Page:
A few weeks ago, a box arrived. A large cardboard box. Inside was a giant, fleecy, faux sheepskin cushion with arms, designed to cradle you as you lie back into its soft embrace. I’ve nicknamed it ‘My Boyfriend’, as every time I sink back into it (him?) a smile immediately appears on my face, like a happy cat.


‘My Boyfriend’ is the latest purchase in a long line of things designed to provide me and my home with maximum comfort. A yoga bolster cushion and lavender eye pillow. Cashmere socks. The softest bed linen I can find (this is a constant quest). As Jane Austen said: “There is nothing like staying at home, for real comfort.”

But what actually is comfort? The dictionary defines the noun as ‘a state of physical ease and freedom from pain or constraint’ and the verb as ‘to ease the grief or distress of’, which makes me wonder whether comfort is actually about the absence of discomfort. Whenever I watch a historical film or TV drama, I frequently get distracted from the plot by the widespread domestic discomfort that’s usually accompanying it. My brain gives a running commentary of how uncomfortable the sleeping wellness arrangements look, how cold everyone seems, how scratchy those heavy clothes must be, what gagworthy smells must hit you around every corner. Discomfort is a character that gets top billing, a villain I’d very much run from.

My need for comfort is now a family meme. If my husband comes home and sees me wearing my ‘cloud clothes’ (the softest fleece jogging bottoms and a warm woollen cardigan), he knows my soul needs soothing. Likewise, when we talk about watching ‘something yellow’ on TV, it’s shorthand for The Simpsons or a Simpsons-like programme – familiar, funny, easy, the perfect shows to kick off your shoes to and relax when you’re feeling a bit spent and just need to zone out.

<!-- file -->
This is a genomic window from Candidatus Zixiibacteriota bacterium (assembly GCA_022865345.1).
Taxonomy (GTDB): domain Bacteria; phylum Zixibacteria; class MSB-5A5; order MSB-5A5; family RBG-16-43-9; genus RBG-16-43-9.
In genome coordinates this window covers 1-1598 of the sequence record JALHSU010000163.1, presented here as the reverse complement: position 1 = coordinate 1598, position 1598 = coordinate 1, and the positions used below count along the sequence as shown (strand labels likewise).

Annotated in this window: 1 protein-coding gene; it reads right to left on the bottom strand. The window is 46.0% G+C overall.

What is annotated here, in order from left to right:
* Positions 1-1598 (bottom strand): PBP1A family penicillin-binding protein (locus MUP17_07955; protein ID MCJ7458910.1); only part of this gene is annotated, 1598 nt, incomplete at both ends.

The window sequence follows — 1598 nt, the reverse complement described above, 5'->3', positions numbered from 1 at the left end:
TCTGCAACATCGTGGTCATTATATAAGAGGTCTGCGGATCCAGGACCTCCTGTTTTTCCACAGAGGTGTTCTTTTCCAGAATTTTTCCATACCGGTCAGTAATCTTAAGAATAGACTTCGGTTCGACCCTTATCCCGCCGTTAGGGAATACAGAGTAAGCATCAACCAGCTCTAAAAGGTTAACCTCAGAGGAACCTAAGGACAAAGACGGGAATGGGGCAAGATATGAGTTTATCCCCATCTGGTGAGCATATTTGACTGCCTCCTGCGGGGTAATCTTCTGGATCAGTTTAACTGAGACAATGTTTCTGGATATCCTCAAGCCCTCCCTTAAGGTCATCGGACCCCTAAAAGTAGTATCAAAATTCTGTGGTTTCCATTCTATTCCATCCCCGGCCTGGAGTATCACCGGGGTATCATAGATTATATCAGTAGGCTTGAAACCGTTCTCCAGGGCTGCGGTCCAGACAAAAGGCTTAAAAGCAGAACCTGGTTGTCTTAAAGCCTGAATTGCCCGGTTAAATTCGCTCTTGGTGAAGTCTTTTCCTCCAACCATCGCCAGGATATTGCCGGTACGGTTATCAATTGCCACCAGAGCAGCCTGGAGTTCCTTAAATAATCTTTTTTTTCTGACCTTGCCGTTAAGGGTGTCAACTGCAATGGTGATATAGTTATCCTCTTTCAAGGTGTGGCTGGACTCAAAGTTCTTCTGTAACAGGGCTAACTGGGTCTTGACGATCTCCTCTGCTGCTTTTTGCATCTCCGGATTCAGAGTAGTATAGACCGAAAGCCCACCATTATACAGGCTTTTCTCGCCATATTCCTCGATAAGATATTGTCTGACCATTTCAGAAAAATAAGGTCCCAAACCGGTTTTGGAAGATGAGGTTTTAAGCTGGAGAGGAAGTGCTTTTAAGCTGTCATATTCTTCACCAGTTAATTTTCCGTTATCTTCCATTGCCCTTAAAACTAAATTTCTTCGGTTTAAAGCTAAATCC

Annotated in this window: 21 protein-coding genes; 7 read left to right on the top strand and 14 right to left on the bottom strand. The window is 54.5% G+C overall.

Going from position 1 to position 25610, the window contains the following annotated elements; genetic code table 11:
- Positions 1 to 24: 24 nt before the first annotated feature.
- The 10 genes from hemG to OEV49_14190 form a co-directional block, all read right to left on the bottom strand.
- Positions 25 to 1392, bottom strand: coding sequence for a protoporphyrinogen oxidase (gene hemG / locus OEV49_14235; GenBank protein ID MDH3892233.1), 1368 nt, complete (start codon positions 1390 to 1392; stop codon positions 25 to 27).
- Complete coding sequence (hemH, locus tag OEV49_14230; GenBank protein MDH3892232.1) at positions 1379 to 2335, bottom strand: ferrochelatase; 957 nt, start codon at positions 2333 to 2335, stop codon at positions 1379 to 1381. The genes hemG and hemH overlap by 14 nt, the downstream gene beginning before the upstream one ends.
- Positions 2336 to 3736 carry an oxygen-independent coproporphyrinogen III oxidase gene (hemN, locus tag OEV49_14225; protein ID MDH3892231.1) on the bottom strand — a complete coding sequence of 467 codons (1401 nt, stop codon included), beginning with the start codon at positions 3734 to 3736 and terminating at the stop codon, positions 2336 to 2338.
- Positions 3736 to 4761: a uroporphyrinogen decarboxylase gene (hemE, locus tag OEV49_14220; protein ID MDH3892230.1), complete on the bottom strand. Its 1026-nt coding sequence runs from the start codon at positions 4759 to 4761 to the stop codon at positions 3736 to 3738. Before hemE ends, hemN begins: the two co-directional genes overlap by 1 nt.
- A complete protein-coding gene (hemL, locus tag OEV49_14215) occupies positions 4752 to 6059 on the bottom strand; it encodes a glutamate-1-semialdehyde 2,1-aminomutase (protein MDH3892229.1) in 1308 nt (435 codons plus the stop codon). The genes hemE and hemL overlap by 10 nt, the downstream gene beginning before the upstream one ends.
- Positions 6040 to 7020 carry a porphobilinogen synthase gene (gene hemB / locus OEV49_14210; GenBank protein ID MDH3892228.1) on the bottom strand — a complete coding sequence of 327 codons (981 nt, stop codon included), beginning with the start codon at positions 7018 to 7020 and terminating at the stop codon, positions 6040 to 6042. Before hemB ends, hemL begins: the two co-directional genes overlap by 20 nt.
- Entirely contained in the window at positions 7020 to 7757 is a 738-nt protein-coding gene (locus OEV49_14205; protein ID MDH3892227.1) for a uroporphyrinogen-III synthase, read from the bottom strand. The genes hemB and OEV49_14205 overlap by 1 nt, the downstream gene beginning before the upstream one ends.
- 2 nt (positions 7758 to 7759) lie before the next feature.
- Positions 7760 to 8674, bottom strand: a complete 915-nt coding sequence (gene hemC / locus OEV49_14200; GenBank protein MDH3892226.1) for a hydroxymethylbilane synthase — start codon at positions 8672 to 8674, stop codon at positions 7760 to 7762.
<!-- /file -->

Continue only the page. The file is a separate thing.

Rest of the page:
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My youngest son shares my need for comfort, too, although his comes from a different place – sensory processing issues as part of his autism diagnosis. Sensory Processing Disorder (SPD) is a condition in which the brain has trouble responding to the information we receive through our five senses, and can either respond too much or not enough to this input. As well as autism, it can occur alongside other neurodiversities, too, such as dyspraxia and dyslexia, or on its own.

Do you need to get out of your comfort zone?

I don’t have a diagnosis (and no basis for which to think I need one) so my curiosity around what my comfort-seeking might mean led me to psychotherapist Helena Lewis (onroutehealth.co.uk). “We are programmed to seek comfort. Our comfort zones help us feel safe, secure and loved and this is important for everyone,” she says.

So what are the benefits of staying in your comfort zone? Helena says: “Comfort can make us feel grounded. Think of it as a base to return to when things can get a little overwhelming, a place to regenerate and refresh, helping to protect us from whatever is going on around us emotionally, mentally and physically.” That’s definitely true for me in my fluffy cloud palace.